Barracuda researchers determined that a specifically crafted *.tar file sent as an attachment could result in remote command execution. This behavior was attributed to a lack of data validation on the names of the files contained within the archive. Crafted *.tar files can include file names that when processed by the Perl qx() function, facilitate remote command execution. Barracuda released a patch, which was automatically pushed to all Email Security Gateway customers shortly after the vulnerability was identified. However, subsequent investigations conducted by Barracuda established evidence that the vulnerability was initially exploited as early as October 2022. That’s a significant attack window for a low complexity, zero interaction, critical RCE vulnerability. Verify that your appliance is configured to receive automatic updates, otherwise you could be at risk. Contact Barracuda for additional information on identifying indicators of compromise to isolate if your environment was impacted at any point.
ManageEngine is making yet another appearance in a trending CVEs post. The ADManager Plus platform was found to be vulnerable to trivial remote command injection attacks, but only if you’re authenticated.
Researchers discovered that within the ChangePasswordAction script a lack of sufficient data validation could result in trivial PowerShell command injection. The ChangePasswordAction script is responsible for saving and storing a variety of account configuration settings, which includes any proxy server settings. To persist, the proxy server credentials the saveServerSettings function is called. Proxy server credentials submitted within a request were not validated prior to being concatenated into a “reg add” command. Due to the lack of data validation it’s possible to inject system commands into the USERNAME or PASSWORD parameters when updating the proxy server settings. The attack is very low complexity and only requires that ‘\r\n’ and an OS command be appended to a username or password to achieve command execution on the server.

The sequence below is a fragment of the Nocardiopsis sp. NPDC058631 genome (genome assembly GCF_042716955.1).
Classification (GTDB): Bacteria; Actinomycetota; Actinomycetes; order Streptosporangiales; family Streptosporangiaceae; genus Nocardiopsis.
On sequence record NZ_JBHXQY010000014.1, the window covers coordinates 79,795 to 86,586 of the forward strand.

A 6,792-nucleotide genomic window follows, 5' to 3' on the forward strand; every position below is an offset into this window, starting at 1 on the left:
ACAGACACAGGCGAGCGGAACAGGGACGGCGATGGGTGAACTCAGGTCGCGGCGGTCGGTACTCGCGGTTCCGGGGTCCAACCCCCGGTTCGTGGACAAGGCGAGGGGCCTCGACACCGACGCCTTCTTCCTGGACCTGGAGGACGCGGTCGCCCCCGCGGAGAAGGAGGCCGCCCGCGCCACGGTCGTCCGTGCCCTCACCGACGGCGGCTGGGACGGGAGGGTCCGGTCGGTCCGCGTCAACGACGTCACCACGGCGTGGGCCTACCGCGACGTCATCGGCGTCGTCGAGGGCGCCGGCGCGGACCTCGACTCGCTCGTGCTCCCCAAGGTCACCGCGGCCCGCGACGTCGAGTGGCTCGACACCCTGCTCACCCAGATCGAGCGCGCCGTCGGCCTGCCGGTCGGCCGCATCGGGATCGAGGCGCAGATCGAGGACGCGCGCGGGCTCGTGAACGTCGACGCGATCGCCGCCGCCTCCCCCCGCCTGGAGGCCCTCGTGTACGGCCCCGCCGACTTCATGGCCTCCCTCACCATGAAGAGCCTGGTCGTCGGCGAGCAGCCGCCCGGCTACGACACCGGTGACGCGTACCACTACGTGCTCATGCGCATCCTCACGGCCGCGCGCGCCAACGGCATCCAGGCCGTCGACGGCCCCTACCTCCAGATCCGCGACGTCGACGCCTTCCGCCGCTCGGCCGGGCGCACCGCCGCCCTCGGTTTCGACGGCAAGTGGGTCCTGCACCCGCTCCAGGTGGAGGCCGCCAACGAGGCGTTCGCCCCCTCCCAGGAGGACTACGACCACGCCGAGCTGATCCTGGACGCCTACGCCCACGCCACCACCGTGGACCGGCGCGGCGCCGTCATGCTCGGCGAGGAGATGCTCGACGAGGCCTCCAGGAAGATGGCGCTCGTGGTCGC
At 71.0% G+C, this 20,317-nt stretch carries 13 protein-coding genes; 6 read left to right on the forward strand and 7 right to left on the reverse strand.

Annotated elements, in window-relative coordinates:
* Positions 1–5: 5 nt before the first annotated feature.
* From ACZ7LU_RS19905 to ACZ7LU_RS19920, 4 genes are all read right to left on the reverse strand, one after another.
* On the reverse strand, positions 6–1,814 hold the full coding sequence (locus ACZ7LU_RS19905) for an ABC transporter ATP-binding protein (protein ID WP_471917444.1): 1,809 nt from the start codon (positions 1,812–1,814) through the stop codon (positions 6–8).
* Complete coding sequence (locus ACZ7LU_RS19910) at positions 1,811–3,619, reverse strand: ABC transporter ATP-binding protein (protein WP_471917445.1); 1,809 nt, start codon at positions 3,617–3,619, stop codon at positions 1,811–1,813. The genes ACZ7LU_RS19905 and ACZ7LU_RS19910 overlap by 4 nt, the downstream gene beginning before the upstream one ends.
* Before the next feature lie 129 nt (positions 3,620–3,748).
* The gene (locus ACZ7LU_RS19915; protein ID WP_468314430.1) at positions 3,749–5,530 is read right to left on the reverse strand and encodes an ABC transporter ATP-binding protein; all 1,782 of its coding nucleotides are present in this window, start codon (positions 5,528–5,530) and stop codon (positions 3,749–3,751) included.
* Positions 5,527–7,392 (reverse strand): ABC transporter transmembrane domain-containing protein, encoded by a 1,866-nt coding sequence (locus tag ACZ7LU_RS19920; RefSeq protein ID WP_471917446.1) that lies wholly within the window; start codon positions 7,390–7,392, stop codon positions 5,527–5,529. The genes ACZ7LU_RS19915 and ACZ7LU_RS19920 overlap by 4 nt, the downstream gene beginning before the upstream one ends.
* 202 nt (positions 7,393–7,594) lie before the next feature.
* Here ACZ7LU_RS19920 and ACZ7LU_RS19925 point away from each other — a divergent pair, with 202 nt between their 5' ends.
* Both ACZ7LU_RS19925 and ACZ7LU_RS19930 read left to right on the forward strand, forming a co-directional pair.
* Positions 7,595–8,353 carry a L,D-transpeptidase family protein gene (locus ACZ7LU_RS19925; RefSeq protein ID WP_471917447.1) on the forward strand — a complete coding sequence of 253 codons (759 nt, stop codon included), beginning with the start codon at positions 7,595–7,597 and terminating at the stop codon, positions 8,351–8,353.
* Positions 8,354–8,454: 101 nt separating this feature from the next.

Although the attack complexity is low, the access requirements will mitigate the risk of mass exploitation. In all standard ManageEngine deployments only a user with administrator privileges would be assigned the rights to update proxy server settings.